Transplantation of mesenchymal stem cells causes long-term alleviation of schizophrenia-like behaviour coupled with increased neurogenesis

Nikolai Gobshtis, Matanel Tfilin, Vadim E. Fraifeld, Gadi Turgeman

Research output: Contribution to journalArticlepeer-review

3 Scopus citations

Abstract

Schizophrenia is a neurodevelopmental disease with a mixed genetic and environmental aetiology. Impaired adult hippocampal neurogenesis was suggested both as a pathophysiological mechanism and as a target for therapy. In the present study, we utilized intracerebroventricular transplantation of bone marrow-derived mesenchymal stem cells (MSC) as a means to enhance hippocampal neurogenesis in the ketamine-induced neurodevelopmental murine model for schizophrenia. Syngeneic MSC have successfully engrafted and survived for up to 3 months following transplantation. Improvement in social novelty preference and prepulse inhibition was noted after transplantation. In parallel to behavioural improvement, increased hippocampal neurogenesis as reflected in the numbers of doublecortin expressing neurons in the dentate gyrus and gene expression was noted both 2 weeks following transplantation as well as 3 months later compared with nontreated animals. An independent aging effect was observed for both behaviour and neurogenesis, which was attenuated by MSC treatment. As opposed to MSC treatment, short-term treatment with clozapine was efficient only during treatment and diminished 3 months later. Interestingly, while shortly after transplantation (2 weeks) behavioural improvement was correlated mainly to FGF2 gene expression, 3 months later it was mainly correlated to the expression of the notch ligand DLL1. This suggests that long-term effect during ageing may depend on neural stem cell self-renewal. We conclude that a single intracerebroventricular injection of bone marrow-derived MSC can suffice for long-term reversal of changes in adult hippocampal neurogenesis and improve schizophrenia-like behavioural phenotype inflicted by developmental exposure to ketamine in mice.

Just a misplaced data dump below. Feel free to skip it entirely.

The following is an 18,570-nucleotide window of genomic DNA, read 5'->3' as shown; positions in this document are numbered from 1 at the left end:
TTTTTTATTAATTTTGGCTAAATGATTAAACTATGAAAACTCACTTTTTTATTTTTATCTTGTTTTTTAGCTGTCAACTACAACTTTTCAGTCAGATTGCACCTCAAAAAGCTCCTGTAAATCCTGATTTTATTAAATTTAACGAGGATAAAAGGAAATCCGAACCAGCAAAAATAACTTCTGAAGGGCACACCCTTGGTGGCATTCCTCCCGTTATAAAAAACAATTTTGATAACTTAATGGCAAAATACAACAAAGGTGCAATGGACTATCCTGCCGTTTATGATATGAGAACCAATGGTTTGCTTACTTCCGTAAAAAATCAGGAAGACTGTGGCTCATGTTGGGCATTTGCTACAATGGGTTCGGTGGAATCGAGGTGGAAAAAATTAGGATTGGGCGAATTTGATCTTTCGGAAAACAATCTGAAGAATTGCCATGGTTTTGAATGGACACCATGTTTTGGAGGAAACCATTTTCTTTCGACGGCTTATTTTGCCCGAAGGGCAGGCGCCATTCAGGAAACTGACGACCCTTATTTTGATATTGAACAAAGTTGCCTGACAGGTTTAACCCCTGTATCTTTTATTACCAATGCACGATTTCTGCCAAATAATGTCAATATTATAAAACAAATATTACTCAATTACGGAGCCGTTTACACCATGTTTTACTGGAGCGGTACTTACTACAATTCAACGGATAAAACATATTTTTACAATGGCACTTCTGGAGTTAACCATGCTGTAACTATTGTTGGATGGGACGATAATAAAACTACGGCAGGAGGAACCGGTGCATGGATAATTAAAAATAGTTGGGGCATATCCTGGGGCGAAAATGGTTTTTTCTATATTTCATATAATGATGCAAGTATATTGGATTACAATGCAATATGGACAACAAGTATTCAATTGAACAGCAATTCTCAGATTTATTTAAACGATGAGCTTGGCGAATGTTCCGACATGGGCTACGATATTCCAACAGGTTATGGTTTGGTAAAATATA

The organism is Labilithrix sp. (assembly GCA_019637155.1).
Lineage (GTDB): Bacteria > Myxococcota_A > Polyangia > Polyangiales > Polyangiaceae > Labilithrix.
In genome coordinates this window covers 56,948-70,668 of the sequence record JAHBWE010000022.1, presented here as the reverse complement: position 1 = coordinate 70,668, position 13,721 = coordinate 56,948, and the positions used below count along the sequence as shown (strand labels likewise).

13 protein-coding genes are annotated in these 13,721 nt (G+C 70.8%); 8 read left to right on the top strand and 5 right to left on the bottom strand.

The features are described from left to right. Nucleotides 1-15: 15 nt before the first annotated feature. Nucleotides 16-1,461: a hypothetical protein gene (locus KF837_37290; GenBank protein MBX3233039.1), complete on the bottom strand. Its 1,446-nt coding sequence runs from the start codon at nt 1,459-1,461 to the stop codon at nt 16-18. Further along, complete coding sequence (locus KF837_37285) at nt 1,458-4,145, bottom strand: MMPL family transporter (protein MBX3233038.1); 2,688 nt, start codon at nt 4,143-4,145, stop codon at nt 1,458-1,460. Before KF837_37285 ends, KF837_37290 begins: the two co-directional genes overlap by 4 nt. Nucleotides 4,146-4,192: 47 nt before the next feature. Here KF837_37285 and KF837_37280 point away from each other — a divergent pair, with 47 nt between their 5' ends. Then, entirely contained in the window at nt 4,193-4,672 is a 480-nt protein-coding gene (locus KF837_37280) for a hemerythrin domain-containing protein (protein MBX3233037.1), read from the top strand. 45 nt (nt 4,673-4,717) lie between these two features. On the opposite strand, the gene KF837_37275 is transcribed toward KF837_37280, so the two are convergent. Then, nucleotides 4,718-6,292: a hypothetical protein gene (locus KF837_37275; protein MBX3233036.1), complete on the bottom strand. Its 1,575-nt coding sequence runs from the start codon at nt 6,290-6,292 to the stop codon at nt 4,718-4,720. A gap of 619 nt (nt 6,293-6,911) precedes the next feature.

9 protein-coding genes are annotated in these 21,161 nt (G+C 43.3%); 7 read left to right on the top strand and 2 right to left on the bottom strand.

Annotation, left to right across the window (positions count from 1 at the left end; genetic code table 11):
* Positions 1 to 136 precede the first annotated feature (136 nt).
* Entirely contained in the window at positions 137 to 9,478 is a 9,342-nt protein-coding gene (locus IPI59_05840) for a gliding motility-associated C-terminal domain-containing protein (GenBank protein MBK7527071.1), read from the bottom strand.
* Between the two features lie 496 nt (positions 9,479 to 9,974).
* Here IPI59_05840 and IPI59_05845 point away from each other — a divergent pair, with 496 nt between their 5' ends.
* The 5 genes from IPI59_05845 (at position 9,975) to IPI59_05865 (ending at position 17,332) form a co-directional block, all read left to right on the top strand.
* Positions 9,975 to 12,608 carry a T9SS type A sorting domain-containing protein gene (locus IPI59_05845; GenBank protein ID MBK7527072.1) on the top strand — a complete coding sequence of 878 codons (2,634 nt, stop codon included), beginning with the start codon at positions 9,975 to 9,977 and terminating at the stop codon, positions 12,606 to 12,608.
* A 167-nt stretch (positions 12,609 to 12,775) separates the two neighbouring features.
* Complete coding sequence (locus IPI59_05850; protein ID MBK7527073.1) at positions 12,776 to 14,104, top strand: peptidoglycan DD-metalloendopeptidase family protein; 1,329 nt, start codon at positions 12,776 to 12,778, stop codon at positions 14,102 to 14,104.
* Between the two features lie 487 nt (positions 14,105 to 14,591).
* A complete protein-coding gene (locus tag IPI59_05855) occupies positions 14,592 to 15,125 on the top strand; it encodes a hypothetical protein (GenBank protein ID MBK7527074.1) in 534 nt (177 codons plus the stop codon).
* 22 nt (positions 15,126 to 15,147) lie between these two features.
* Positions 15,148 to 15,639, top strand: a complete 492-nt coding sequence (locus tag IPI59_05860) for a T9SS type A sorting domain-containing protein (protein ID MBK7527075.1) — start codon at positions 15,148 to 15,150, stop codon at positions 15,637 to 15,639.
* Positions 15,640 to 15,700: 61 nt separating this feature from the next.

Original languageEnglish
Pages (from-to)4448-4463
Number of pages16
JournalMolecular Psychiatry
Volume26
Issue number8
DOIs
StatePublished - 1 Aug 2021

ASJC Scopus subject areas

  • Molecular Biology
  • Cellular and Molecular Neuroscience
  • Psychiatry and Mental health

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